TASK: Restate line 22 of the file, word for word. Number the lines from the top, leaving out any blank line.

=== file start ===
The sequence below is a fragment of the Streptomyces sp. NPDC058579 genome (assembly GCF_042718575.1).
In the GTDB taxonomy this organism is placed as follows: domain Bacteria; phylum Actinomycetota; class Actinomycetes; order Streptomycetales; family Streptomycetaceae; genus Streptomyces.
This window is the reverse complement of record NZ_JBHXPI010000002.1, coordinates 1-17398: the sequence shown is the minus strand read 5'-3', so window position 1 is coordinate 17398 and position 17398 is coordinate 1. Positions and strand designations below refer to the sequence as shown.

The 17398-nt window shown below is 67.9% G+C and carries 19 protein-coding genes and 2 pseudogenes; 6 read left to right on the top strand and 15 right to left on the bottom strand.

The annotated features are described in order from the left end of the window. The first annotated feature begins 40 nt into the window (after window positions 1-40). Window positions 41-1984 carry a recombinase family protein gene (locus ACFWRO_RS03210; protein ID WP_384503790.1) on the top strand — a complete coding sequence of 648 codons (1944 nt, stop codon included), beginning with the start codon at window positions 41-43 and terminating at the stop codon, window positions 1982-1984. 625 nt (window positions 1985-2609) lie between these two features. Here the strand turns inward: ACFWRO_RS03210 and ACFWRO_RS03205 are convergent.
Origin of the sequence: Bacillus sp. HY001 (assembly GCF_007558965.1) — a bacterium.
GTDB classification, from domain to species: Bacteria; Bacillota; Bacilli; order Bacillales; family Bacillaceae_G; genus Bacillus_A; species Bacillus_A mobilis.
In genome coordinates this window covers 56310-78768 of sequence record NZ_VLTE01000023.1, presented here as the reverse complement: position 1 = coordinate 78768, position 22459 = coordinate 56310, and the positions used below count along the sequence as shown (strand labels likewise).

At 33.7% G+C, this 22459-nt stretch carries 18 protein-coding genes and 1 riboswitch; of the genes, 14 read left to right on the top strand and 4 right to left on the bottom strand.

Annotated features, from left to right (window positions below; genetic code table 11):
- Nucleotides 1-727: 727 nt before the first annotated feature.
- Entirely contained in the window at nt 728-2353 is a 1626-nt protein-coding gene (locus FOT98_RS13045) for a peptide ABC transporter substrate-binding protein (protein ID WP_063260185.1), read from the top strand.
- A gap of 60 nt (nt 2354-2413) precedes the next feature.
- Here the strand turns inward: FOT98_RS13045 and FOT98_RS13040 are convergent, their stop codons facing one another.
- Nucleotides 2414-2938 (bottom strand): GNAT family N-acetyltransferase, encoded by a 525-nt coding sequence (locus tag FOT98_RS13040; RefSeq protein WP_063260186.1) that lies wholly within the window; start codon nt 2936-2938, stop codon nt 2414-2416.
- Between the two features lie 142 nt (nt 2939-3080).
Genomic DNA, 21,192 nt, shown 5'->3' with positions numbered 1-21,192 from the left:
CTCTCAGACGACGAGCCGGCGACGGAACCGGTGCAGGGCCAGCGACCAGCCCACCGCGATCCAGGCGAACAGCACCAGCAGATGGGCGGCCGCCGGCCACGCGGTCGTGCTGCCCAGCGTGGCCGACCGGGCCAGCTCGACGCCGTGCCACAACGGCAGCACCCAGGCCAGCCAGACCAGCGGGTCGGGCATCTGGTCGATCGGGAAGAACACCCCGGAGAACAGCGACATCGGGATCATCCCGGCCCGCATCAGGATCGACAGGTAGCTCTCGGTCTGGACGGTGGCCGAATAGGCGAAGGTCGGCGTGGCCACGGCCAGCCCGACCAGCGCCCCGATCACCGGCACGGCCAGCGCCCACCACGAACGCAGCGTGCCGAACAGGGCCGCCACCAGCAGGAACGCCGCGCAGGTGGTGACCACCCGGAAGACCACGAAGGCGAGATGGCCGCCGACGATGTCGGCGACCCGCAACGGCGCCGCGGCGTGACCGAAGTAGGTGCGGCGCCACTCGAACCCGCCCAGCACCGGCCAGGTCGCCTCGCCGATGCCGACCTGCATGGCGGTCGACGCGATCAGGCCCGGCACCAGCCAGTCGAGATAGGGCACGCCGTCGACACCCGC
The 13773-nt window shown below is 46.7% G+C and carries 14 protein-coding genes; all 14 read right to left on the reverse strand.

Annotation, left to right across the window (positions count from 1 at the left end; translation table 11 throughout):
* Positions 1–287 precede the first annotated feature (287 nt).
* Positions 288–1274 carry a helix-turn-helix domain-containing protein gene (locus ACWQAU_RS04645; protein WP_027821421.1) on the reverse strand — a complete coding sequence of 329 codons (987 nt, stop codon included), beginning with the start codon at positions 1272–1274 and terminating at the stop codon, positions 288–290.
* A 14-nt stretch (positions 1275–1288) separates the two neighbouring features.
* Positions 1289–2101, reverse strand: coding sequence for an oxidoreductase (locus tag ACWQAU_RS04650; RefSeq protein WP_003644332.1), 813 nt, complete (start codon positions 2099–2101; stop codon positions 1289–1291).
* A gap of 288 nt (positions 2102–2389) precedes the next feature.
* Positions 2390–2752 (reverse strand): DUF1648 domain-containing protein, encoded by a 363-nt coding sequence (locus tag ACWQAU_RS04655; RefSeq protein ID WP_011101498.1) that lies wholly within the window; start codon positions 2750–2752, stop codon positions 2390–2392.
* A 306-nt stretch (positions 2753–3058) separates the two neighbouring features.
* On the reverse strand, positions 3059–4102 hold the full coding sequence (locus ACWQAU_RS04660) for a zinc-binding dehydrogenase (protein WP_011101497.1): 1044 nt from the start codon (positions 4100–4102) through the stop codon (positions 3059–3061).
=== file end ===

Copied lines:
* Positions 288–1274 carry a helix-turn-helix domain-containing protein gene (locus ACWQAU_RS04645; protein WP_027821421.1) on the reverse strand — a complete coding sequence of 329 codons (987 nt, stop codon included), beginning with the start codon at positions 1272–1274 and terminating at the stop codon, positions 288–290.